SUE: The project was big enough for Jennifer to quit her side job.
COLLEEN: But there was a catch.
SUE: Jennifer and Walter didn’t want to work on it, unless they could make it an example of how to build resiliently in coastal places.
COLLEEN: They wanted to make sure everyone on board was...
JENNIFER: ...quite invested in looking at a resilient future and understanding how New York City and New York State can be a future proof against global climate change and sea level rise.
COLLEEN: So they pitched a plan that included a whole bunch of environmental protections for Arverne East...
SUE: ...like a system to capture stormwater runoff...
COLLEEN: ...and an anaerobic digester fueled by waste to produce irrigation water.
SUE: And most radically, a proposal to elevate 1,200 units of new housing above the 100-year floodplain.
COLLEEN: Much to their surprise...
SUE: ...they convinced the developer and city agencies to get behind these ideas.
JENNIFER: I guess the silver lining in a big catastrophic event like Sandy is that there is this heightened awareness of how important it is to develop responsibly and to build systems that protect us from these kinds of disturbances.
COLLEEN: Some construction has begun, although the project is still in the design phase.
RIVA: Hopefully it will help restore Rockaway to some of its old glory, and hopefully we won't have another hurricane anytime soon.
COLLEEN: Let’s hope not. Thanks, Riva, for the local perspective.
RIVA: My pleasure.
JENNIFER: I hope that our work raises the bar for design work everywhere. I hope that, you know, some of the most gripping issues that we’re dealing with, that there’s been some progress toward them.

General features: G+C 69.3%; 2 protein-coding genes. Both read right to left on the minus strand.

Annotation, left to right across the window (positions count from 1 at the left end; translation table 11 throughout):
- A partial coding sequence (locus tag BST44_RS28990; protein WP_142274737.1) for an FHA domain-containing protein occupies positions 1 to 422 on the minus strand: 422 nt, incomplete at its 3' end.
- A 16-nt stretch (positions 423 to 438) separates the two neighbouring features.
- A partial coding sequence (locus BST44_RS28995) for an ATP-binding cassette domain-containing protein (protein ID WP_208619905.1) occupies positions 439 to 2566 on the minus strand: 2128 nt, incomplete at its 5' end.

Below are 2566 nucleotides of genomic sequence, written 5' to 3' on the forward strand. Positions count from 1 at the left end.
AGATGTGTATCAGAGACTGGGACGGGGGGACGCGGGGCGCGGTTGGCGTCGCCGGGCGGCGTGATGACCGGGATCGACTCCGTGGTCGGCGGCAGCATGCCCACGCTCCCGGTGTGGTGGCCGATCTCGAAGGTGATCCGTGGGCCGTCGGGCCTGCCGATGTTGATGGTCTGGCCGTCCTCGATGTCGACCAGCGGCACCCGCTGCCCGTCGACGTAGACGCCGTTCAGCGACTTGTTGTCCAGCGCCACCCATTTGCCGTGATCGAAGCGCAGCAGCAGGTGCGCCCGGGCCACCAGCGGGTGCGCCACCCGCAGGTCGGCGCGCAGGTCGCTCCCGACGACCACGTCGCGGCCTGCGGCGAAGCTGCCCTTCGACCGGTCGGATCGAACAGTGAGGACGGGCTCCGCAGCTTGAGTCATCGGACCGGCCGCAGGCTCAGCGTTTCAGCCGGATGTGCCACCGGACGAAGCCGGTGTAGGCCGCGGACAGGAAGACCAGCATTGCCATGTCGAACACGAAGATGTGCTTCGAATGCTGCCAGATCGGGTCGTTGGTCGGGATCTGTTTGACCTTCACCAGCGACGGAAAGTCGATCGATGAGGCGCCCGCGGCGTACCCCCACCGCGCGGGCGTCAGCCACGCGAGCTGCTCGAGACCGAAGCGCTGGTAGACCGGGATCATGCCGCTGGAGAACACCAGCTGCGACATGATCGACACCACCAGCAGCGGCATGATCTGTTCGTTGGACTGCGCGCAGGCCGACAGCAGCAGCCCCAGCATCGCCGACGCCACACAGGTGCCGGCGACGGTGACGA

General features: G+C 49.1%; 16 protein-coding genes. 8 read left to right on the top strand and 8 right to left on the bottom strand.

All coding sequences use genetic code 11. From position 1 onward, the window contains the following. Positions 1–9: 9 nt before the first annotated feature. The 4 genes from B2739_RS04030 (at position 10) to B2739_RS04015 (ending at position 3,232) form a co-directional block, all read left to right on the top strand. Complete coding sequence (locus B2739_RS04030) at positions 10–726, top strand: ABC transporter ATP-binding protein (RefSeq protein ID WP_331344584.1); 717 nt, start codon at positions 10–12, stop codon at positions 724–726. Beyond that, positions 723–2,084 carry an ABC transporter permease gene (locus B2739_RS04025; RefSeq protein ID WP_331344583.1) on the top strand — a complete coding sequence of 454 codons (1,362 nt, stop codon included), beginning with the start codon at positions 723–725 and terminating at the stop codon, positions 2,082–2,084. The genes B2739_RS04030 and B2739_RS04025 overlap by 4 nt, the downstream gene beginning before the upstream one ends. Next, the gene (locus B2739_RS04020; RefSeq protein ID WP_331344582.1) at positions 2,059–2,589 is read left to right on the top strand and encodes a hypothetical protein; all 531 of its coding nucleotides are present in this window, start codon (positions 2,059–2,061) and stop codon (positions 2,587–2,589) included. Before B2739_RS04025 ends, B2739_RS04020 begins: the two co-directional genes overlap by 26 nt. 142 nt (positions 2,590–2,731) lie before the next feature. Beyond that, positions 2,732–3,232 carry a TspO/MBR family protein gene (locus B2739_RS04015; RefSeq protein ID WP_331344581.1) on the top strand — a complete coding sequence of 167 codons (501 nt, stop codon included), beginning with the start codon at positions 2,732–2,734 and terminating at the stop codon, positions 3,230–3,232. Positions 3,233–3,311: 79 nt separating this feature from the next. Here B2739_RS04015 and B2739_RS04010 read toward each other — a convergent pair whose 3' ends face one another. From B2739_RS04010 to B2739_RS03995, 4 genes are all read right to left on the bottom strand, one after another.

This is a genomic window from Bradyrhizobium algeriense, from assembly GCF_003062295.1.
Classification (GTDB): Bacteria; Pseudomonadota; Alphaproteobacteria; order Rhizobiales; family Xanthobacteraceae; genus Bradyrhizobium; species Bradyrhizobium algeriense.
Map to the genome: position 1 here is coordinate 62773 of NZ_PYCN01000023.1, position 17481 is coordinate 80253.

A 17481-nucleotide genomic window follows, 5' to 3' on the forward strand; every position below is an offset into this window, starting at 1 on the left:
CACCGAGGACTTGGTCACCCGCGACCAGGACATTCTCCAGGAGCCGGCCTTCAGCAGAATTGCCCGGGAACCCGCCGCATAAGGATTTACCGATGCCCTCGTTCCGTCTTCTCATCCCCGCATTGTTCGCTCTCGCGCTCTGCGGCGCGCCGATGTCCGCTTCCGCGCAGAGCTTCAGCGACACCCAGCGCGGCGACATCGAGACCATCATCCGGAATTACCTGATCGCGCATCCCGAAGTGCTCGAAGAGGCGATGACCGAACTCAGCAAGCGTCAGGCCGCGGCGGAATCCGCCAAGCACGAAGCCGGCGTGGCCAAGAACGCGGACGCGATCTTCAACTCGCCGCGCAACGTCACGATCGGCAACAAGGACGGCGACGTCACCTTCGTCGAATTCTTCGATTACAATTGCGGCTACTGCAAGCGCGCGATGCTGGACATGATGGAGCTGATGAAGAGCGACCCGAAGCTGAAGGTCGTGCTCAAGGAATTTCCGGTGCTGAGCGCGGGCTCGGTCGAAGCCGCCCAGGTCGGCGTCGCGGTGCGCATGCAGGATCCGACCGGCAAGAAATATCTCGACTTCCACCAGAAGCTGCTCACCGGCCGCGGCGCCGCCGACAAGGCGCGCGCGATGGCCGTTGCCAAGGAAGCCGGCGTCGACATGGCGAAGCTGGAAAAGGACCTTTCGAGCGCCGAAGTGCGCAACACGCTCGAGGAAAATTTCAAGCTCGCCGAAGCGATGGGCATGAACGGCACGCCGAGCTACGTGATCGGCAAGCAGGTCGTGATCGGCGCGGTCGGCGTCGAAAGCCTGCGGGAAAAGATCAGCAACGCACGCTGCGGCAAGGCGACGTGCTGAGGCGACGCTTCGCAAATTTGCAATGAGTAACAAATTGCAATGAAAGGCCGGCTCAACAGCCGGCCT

COLLEEN: When we spoke to Jennifer, she said she’s an unlikely entrepreneur.
JENNIFER: I couldn’t even sell girl scout cookies as a kid.
SUE: But she and Walter are doing quite well -- their firm, Local Office, now employs eight people and makes about $750,000 a year in revenue.
JENNIFER: We're out of startup mode officially. This thing is real. I almost believe it when I tell people I have my own business now.
COLLEEN: In the fall of 2017, they were very pleased that a streetscape that they designed in Coral Gables, Florida...
SUE: ...called the Miracle Mile --it’s a pedestrian street with lots of designer shops, art galleries and restaurants.
COLLEEN: Yeah. This Miracle Mile survived Hurricane Irma.
JENNIFER: We had designed that street for seven inches of rain per hour. Our engineers thought we were crazy going to that level of protection. But in Irma they got about six inches of rain per hour, and it was one of the few streets in the area that did not flood.
SUE: There’s no shortage of work now for Jennifer and Walter with all the natural disasters that hit us in 2017. They’re working in Puerto Rico, which is still trying to rebuild after Hurricane Maria.
COLLEEN: And they’re setting up solar-powered hubs that they hope will replace some of the island’s electricity infrastructure.
JENNIFER: Disturbances are a fact of life, and especially in coastal places. It’s all of our responsibility to protect our communities and to protect the environment.
COLLEEN: It's a big job, and as a landscape architect, she is committed to getting it done.
SUE: We thank Jennifer for spending time on the beach with us, sharing her story.
COLLEEN: You've been listening to "Good on the Ground" from The Story Exchange.
SUE SOT: So I think that we’re done.
JENNIFER SOT: Great.
SUE SOT: Fantastic. Thank you so much.
JENNIFER SOT: Wonderful. And now it’s silent.
SUE SOT: And now it’s perfectly silent, yes.
COLLEEN: You’ve been listening to Good on the Ground from The Story Exchange. If you liked this podcast, please share on social media or post a review on iTunes. It helps other people find the show. And visit our website at TheStoryExchange.org, where you’ll find news, videos and tips for women entrepreneurs. Sound editing provided by Nusha Balyan. Interview recorded by Kevin Cloutier. Executive producers are Sue Williams and Victoria Wang.